Seeking seabird sanctuary
STRI/DICYT Chances are that if an animal is big enough to carry a satellite transmitter, Héctor Guzmán will try to tag it and track it.
Between expeditions to tag orcas in Galapagos and Chile, blue whales and humpbacks in Pacific
Panama, and leatherback turtles in the Caribbean, the Smithsonian marine biologist is tagging seabirds in the Gulf of Panama.
Guzmán hopes to learn about the home feeding ranges of up to five species, including the iconic blue-footed booby, which may be in decline in its breeding areas due, in part, to El Niño events.
The data will show where species compete with one another for fish — and where they vie with commercial fishers.
“There is increased international concern over competition for the same resources as fisheries,” said Guzmán, whose whale-tracking research prompted organized commercial vessel routes to lower the risk of fatal collisions. “They are, in a way, a victim of fisheries bycatch too.”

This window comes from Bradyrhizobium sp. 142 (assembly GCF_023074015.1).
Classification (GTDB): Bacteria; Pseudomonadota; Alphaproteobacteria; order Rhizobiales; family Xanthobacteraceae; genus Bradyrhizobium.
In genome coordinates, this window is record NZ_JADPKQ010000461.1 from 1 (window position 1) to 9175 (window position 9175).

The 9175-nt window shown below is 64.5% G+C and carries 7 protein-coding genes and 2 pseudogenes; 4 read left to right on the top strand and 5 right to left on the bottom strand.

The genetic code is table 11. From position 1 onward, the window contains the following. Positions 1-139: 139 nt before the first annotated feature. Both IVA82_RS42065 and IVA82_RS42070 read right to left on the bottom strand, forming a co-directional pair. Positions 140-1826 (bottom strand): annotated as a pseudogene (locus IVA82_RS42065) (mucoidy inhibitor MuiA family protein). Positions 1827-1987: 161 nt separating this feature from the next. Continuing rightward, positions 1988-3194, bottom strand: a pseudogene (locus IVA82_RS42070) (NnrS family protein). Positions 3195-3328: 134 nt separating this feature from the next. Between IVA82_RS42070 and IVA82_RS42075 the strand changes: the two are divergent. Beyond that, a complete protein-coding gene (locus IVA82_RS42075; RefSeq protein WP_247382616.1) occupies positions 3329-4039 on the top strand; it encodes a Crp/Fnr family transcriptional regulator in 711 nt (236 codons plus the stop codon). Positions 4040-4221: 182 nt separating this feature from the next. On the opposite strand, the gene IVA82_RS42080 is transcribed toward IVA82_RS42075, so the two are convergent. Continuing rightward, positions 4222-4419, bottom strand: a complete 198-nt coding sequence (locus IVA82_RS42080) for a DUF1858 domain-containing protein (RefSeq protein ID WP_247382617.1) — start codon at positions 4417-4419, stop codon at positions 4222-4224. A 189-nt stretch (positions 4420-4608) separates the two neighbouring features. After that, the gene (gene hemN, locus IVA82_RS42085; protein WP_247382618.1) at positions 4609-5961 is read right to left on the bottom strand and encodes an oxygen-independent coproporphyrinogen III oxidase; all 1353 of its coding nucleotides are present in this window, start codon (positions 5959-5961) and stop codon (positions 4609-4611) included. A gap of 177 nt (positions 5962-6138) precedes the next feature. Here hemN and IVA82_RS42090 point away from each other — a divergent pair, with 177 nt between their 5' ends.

The study comes at a critical moment for the birds of Isla Boná, which is home to thousands of breeding pairs. Situated at prime location near the Panama Canal just 10 nautical miles from Taboga, a popular tourist island, Boná faces development pressures but is an ideal attraction for Panama’s growing ecotourism industry.
“If we gather enough valuable data about the birds, conservation groups can approach Panama’s Minister of the Environment with a proposal to create a reserve,” said Guzmán, whose seabirds program comprises population genetics analysis, a study of the impact of plastics on adult birds, and uses drones to count breeding populations.
“This would allow us to continue long-term research and would make it possible for Panama to promote birdwatching tourism on the island.”